UACES Facebook Abelia
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(March 2014)

QuestionHow and when should I trim my abelia? It has gotten a little leggy and I think there is some winter damage on the tips.

AnswerIf your abelia needs pruning now is the time to do so. Abelia blooms on the new growth, so the key is to prune before it begins new growth. This year we are having a late spring so you have several more weeks to get pruning chores done. Thin out some of the woodier, leggy canes at the soil level to encourage new canes and more fullness and a bit of tip pruning can also be done to remove damage.


(March 2005)

QuestionI am a novice gardener, and am trying to take care of a yard that is loaded with plants—not of my planting. What can you tell me about care and culture for the following: abelia, hydrangea, azaleas, and a yellow rose of Texas? I have them all and don’t know when to prune, how to prune, and what to fertilize with. Help! M. Smith, Hope

AnswerLet’s start alphabetically. Abelia plants are old-fashioned shrubs that bloom pretty much all summer long, with small white bell shaped blossoms. They require very little care. If the plants are overgrown, or need pruning, you can still do it now. They bloom on the new growth. Azaleas have their flower buds set. These popular shrubs do best in a well drained, well amended site preferably protected from the hot, afternoon sun. Morning sun or filtered light is best. Prune as needed after bloom, and fertilize then as well with an azalea fertilizer. They will need supplemental watering throughout the summer, as will the hydrangeas. Hydrangeas are a little odd, in that they bloom in the summer, but set flower buds in the fall. If any pruning is needed, it needs to be done as soon after flowering as possible in the summer. They have multiple canes instead of a single trunk. Thin out some of the taller, older canes to reduce size. Fertilize as growth begins this spring, and again lightly after bloom. The yellow rose of Texas, is Kerria japonica, another old-fashioned spring bloomer. The double-flowered form is most common and can bloom several times a season. This plant can begin to spread out in time, sending up suckers which may need to be thinned. Prune as needed after the first flush of flowers in the spring—again thinning cuts down low, and possible sucker removal. Other than that, it too needs little care.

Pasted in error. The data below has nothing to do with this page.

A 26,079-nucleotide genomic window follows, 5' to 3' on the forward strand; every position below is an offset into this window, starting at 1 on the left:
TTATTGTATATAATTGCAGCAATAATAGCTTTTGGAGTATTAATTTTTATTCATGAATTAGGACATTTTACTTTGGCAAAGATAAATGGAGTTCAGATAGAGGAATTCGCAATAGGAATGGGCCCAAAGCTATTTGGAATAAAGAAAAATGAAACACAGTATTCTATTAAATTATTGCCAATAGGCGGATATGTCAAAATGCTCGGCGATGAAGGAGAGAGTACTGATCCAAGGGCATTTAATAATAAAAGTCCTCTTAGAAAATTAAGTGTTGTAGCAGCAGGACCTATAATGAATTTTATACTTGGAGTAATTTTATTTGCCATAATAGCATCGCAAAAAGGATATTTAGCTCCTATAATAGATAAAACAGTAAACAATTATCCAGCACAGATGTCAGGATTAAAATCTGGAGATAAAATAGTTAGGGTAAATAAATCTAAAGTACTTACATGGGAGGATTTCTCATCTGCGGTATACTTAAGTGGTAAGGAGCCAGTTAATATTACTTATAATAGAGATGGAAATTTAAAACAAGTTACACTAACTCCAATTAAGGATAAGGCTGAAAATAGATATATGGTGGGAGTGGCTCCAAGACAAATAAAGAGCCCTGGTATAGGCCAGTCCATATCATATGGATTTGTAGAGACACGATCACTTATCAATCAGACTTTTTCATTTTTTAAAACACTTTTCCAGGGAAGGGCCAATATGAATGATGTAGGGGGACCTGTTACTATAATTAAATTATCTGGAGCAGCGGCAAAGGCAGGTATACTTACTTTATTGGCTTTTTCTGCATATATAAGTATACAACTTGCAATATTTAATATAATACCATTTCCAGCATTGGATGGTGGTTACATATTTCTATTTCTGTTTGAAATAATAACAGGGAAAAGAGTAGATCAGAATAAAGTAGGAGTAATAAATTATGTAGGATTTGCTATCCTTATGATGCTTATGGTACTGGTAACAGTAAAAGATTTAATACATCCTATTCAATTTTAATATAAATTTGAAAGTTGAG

(September 2007)

QuestionI planted eight abelia's three years ago and they are now five feet tall and very full of branches. The bumble bees and hummingbirds just love them. They have flowers and leaves at the tops but lots of dry, dead sticks below---there are definitely more sticks than leaves. I know that to prune them you thin out the canes, but when can I prune? They just do not look healthy with all the dead wood.

AnswerAbelia’s are tough plants that bloom from May through frost. They are a great plant for hummingbirds, bees and butterflies. They are also quite drought tolerant once established. Because they bloom on the current season growth, the correct time to prune them is late February. You can be quite severe if needed, and cut the whole plant way back, or remove one third to one half of the old canes. There are also dwarf varieties that don’t require as much care.

(September 2006)

QuestionI have a new home that is surrounded by woods. We have quite a few deer that we are feeding in the woods. I want to landscape the front of my house soon. Can you tell me any plants that deer are not interested in? The house will have northern exposure. The sun comes across the house so the front has sun most of the day.

AnswerWe do have a list of deer resistant plants that we can send you. However, one word of warning: if you are feeding the deer, you are encouraging them. As long as you continue to have food for them, they should be happy, but if it runs out they can wreak havoc on your landscape. If desperate enough, they can begin to feed on supposedly deer resistant plants. Boxwoods and yaupon hollies are two standard evergreen plants that they usually steer clear of. Others include buckeye, elaeagnus, abelia, nandina and aucuba. On the flip side, they love azaleas, hosta and daylilies, so you may want to avoid those.

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